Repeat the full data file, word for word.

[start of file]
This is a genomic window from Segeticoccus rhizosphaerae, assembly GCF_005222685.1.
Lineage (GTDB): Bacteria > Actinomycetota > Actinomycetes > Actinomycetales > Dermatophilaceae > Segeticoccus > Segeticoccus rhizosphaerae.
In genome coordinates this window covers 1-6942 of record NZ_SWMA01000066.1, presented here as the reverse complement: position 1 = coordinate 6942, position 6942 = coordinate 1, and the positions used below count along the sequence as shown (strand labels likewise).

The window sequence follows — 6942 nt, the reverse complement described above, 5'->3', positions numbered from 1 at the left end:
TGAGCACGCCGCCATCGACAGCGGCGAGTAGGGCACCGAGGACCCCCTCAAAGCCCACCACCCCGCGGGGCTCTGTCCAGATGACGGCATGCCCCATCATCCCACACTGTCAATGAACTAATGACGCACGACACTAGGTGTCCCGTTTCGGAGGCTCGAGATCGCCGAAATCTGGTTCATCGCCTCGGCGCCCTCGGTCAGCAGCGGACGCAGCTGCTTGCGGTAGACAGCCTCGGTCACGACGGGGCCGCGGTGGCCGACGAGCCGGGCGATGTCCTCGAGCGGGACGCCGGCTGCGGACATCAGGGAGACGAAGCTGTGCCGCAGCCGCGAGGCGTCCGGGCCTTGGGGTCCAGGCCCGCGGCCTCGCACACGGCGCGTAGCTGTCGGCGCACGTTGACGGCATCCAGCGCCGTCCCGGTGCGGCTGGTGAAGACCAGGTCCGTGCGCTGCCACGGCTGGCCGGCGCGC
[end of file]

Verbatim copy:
This is a genomic window from Segeticoccus rhizosphaerae, assembly GCF_005222685.1.
Lineage (GTDB): Bacteria > Actinomycetota > Actinomycetes > Actinomycetales > Dermatophilaceae > Segeticoccus > Segeticoccus rhizosphaerae.
In genome coordinates this window covers 1-6942 of record NZ_SWMA01000066.1, presented here as the reverse complement: position 1 = coordinate 6942, position 6942 = coordinate 1, and the positions used below count along the sequence as shown (strand labels likewise).

The window sequence follows — 6942 nt, the reverse complement described above, 5'->3', positions numbered from 1 at the left end:
TGAGCACGCCGCCATCGACAGCGGCGAGTAGGGCACCGAGGACCCCCTCAAAGCCCACCACCCCGCGGGGCTCTGTCCAGATGACGGCATGCCCCATCATCCCACACTGTCAATGAACTAATGACGCACGACACTAGGTGTCCCGTTTCGGAGGCTCGAGATCGCCGAAATCTGGTTCATCGCCTCGGCGCCCTCGGTCAGCAGCGGACGCAGCTGCTTGCGGTAGACAGCCTCGGTCACGACGGGGCCGCGGTGGCCGACGAGCCGGGCGATGTCCTCGAGCGGGACGCCGGCTGCGGACATCAGGGAGACGAAGCTGTGCCGCAGCCGCGAGGCGTCCGGGCCTTGGGGTCCAGGCCCGCGGCCTCGCACACGGCGCGTAGCTGTCGGCGCACGTTGACGGCATCCAGCGCCGTCCCGGTGCGGCTGGTGAAGACCAGGTCCGTGCGCTGCCACGGCTGGCCGGCGCGC